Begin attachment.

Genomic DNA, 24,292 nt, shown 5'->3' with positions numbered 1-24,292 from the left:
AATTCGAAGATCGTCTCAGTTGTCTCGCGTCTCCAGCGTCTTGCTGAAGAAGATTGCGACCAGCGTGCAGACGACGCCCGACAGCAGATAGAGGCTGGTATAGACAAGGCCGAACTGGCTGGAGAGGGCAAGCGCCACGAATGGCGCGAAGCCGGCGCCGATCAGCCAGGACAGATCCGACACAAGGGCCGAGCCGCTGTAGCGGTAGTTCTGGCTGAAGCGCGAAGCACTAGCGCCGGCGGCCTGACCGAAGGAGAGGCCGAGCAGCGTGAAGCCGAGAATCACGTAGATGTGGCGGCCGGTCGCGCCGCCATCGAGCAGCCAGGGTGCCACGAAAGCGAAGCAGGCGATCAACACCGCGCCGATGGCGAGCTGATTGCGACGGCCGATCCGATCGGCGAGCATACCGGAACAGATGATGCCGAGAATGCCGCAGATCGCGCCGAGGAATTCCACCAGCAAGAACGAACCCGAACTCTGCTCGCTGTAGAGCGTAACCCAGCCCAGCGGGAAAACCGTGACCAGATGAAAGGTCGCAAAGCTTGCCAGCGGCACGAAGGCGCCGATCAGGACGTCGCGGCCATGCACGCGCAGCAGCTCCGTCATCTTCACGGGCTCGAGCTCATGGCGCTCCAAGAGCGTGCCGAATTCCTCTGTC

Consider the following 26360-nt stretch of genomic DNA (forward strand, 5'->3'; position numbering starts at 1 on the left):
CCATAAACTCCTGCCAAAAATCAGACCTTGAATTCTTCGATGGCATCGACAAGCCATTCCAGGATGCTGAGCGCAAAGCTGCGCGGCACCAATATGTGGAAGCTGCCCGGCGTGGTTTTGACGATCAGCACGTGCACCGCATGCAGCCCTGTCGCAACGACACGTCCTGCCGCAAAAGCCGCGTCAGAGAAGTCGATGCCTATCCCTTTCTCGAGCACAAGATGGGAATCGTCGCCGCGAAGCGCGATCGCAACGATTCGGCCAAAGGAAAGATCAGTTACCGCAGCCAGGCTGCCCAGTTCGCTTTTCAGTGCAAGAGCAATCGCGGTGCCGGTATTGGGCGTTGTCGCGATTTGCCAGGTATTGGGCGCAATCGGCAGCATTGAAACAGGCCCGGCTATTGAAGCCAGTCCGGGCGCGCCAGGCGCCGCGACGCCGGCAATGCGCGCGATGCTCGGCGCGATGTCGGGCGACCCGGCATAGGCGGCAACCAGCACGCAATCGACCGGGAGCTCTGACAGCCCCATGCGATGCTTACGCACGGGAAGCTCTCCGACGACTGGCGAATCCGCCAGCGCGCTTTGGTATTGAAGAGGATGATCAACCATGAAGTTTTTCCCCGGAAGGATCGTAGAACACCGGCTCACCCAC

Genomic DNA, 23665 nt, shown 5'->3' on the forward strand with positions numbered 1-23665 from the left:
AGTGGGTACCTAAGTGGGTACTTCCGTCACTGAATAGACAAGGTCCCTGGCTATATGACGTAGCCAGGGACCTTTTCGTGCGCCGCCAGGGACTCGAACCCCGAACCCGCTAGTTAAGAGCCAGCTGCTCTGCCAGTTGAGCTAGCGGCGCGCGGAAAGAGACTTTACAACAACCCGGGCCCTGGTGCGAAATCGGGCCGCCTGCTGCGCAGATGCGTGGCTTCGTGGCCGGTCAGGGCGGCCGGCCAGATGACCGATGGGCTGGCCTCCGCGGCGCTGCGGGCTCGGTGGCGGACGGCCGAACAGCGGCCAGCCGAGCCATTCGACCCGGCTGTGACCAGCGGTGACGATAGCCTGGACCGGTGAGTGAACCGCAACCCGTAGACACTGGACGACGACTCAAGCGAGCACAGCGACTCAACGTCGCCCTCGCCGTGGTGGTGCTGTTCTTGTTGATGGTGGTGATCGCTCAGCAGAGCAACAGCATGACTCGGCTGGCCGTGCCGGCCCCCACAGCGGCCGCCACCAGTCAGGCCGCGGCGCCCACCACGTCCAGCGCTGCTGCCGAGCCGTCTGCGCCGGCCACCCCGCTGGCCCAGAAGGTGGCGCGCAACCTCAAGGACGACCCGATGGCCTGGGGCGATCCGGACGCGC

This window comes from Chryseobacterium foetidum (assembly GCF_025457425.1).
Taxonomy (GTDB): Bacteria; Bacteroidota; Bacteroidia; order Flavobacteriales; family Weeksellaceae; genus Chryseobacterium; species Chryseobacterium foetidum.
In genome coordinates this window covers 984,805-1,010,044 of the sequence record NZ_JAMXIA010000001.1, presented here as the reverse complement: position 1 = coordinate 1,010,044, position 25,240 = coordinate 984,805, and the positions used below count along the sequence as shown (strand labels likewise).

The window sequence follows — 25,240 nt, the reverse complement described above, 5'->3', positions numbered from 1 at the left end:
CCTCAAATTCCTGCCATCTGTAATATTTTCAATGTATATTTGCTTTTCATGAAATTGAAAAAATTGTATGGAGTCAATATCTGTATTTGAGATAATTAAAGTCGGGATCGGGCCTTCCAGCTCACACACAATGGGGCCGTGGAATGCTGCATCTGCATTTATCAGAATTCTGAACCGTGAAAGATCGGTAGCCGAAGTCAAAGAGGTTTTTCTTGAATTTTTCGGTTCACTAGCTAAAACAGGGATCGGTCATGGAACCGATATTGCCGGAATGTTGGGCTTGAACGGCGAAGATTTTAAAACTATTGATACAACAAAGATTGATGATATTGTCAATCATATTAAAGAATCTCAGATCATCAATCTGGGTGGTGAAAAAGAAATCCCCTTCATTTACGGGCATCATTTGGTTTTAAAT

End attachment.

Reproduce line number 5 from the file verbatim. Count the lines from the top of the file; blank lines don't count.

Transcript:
Genomic DNA, 23665 nt, shown 5'->3' on the forward strand with positions numbered 1-23665 from the left: